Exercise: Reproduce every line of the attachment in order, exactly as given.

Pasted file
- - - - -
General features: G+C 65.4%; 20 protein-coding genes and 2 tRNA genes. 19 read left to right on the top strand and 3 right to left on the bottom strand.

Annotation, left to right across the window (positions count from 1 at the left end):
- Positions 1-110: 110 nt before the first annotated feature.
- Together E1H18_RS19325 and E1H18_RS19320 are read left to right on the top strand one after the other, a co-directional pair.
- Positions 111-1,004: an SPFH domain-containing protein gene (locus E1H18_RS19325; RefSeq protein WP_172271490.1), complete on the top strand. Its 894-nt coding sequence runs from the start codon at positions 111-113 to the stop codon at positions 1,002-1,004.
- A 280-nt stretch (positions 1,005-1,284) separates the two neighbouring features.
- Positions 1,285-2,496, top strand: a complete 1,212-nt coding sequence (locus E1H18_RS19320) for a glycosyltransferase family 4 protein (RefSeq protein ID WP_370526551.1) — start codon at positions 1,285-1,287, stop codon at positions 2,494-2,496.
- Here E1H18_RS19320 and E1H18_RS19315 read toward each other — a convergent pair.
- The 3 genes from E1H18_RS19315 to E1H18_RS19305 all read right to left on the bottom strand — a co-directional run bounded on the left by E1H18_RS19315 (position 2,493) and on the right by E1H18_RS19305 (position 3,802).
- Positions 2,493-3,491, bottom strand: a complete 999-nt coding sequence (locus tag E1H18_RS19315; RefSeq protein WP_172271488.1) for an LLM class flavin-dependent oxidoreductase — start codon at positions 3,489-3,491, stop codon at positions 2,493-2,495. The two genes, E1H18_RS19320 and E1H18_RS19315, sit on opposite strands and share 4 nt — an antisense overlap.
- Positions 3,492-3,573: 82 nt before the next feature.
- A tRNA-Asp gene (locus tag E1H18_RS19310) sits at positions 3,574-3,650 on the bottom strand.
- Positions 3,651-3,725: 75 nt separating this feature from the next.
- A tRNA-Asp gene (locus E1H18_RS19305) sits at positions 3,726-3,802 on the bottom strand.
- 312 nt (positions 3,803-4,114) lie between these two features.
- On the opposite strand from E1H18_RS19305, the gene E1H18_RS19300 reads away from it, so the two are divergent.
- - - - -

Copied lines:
General features: G+C 65.4%; 20 protein-coding genes and 2 tRNA genes. 19 read left to right on the top strand and 3 right to left on the bottom strand.

Annotation, left to right across the window (positions count from 1 at the left end):
- Positions 1-110: 110 nt before the first annotated feature.
- Together E1H18_RS19325 and E1H18_RS19320 are read left to right on the top strand one after the other, a co-directional pair.
- Positions 111-1,004: an SPFH domain-containing protein gene (locus E1H18_RS19325; RefSeq protein WP_172271490.1), complete on the top strand. Its 894-nt coding sequence runs from the start codon at positions 111-113 to the stop codon at positions 1,002-1,004.
- A 280-nt stretch (positions 1,005-1,284) separates the two neighbouring features.
- Positions 1,285-2,496, top strand: a complete 1,212-nt coding sequence (locus E1H18_RS19320) for a glycosyltransferase family 4 protein (RefSeq protein ID WP_370526551.1) — start codon at positions 1,285-1,287, stop codon at positions 2,494-2,496.
- Here E1H18_RS19320 and E1H18_RS19315 read toward each other — a convergent pair.
- The 3 genes from E1H18_RS19315 to E1H18_RS19305 all read right to left on the bottom strand — a co-directional run bounded on the left by E1H18_RS19315 (position 2,493) and on the right by E1H18_RS19305 (position 3,802).
- Positions 2,493-3,491, bottom strand: a complete 999-nt coding sequence (locus tag E1H18_RS19315; RefSeq protein WP_172271488.1) for an LLM class flavin-dependent oxidoreductase — start codon at positions 3,489-3,491, stop codon at positions 2,493-2,495. The two genes, E1H18_RS19320 and E1H18_RS19315, sit on opposite strands and share 4 nt — an antisense overlap.
- Positions 3,492-3,573: 82 nt before the next feature.
- A tRNA-Asp gene (locus tag E1H18_RS19310) sits at positions 3,574-3,650 on the bottom strand.
- Positions 3,651-3,725: 75 nt separating this feature from the next.
- A tRNA-Asp gene (locus E1H18_RS19305) sits at positions 3,726-3,802 on the bottom strand.
- 312 nt (positions 3,803-4,114) lie between these two features.
- On the opposite strand from E1H18_RS19305, the gene E1H18_RS19300 reads away from it, so the two are divergent.